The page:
I was speaking with someone last week who expressed surprise that Google Translate had done a less-than-optimal job at translating a passage of text from English to French.
I’ve spent more than my fair share of time using Google Translate over the past two weeks as my Ukrainian-speaking Cousin Sergey is here and while he’s making quick work of learning English, we fall back on machine translation for more complicated conversations.
While Google does have a useful explanation of Google Translate’s limitations – “This process of seeking patterns in large amounts of text is called ‘statistical machine translation’. Since the translations are generated by machines, not all translation will be perfect.” – this is likely an explanation that few people ever see, and so, with lack of any evidence to the contrary, I think the general assumption from the lay public is that when you type something into Google Translate in English, what you get back in Ukrainian or Persian or French is “right.”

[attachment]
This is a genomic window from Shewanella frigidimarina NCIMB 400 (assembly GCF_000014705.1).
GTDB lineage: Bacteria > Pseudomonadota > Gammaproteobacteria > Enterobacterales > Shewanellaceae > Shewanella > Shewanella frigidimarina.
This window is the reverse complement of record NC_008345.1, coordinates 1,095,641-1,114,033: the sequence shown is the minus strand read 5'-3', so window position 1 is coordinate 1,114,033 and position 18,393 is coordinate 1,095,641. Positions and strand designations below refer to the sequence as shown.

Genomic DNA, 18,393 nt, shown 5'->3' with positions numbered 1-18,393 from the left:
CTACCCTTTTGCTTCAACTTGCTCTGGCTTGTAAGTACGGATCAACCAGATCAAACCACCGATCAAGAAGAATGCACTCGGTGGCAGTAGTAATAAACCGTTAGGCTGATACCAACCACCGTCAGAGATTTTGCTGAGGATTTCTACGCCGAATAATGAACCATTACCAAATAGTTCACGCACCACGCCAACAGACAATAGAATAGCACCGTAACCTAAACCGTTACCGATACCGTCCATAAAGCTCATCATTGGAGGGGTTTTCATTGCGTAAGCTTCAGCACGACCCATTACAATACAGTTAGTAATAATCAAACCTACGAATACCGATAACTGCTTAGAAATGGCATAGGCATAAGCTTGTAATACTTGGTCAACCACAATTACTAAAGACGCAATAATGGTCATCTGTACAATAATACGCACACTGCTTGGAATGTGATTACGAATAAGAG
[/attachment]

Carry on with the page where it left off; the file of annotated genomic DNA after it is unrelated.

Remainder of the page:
But that’s just not true.
While these translations may be “right enough” to get a point across, especially for less ambiguous statements, you should never rely on Google Translate for translating important materials – things intended for print, legal documents, invitations to marry, etc. – as the opportunity for machine-induced error or ambiguity, to say nothing of the absence of local colour or subtlety, is high.